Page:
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Chambered Nautilus

on July 31, 2007
Polar Bear


To keep itself afloat and upright, the chambered nautilus has a tube called a siphuncle that runs down the center of each chamber and releases a gas, maintaining a density close to that of sea water. This allows the chambered nautilus to swim about with a minimum of effort. The information for this design was part of God’s provision for this creature at its creation; this feature did not evolve.


  • The spiral-shaped shell of the nautilus has a pattern of brown and white.
  • The creature creates up to 30 different chambers within its shell that it will occupy as it grows. A tough hood protects the nautilus where its body connects to its shell.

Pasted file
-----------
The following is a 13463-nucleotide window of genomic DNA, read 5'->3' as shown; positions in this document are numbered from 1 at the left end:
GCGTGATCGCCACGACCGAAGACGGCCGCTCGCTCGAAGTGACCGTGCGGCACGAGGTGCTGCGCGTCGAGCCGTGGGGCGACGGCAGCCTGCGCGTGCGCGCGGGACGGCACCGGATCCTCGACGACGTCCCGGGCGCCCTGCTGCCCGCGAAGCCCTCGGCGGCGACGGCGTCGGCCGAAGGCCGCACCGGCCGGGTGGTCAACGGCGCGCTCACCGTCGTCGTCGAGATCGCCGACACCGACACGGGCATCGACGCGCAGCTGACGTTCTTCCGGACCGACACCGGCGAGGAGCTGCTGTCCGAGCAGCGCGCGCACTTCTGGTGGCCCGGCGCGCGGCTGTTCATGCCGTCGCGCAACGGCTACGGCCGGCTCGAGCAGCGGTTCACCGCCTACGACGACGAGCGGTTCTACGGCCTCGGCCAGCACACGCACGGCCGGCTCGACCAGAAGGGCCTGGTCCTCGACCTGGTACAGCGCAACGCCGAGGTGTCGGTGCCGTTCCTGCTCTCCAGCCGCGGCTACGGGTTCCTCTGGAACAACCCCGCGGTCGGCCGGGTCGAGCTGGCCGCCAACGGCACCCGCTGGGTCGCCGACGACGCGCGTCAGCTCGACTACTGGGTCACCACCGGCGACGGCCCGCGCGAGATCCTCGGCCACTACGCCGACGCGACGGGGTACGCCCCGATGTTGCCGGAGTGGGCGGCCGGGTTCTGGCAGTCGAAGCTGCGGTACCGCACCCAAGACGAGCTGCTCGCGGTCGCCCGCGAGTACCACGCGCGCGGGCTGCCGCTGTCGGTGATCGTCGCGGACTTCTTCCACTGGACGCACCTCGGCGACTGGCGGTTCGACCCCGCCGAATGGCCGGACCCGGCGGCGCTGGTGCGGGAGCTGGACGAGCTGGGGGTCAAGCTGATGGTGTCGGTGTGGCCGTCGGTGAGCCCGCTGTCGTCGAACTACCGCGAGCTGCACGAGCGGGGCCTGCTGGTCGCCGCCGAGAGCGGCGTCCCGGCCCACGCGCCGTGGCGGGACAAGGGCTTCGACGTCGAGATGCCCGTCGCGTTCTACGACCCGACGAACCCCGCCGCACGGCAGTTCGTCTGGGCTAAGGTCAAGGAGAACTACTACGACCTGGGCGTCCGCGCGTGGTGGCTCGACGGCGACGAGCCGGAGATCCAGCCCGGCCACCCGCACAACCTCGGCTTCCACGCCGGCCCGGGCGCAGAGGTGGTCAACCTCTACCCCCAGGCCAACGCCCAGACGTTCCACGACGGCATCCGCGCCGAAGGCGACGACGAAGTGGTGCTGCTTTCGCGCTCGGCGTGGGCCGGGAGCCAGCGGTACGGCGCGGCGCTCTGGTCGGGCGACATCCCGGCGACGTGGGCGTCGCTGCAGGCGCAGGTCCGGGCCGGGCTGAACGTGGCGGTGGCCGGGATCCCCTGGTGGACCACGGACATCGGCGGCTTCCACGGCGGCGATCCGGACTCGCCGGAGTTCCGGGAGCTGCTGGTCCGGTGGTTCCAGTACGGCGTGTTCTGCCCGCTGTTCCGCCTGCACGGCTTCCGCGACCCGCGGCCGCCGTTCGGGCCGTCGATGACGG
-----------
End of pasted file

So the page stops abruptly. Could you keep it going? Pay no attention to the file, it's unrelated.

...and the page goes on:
Fun Facts

  • This species is probably the most common nautilus.
  • The chambered nautilus also has small tentacles that it uses to swim or pull itself along rocks.
  • In the daytime it descends about 2,000 ft (610 m) into the deep and at night it rises to a depth of 300–500 ft (90–150 m) to feed.
  • The nautilus has an unusually long life span for a cephalopod; it may live for more than 15 years.

CLASS: Cephalopoda (octopuses and squids)

ORDER: Nautilida (nautilus)

FAMILY: Nautilidae (chambered nautilus)

GENUS/SPECIES: Nautilus pompilius

Size: Up to 8 in (20 cm) long

Depth: Up to 1,640 ft (500 m)

Diet: Crabs and shrimp

Habitat: In the water column where the slopes of coral reefs descend into deep waters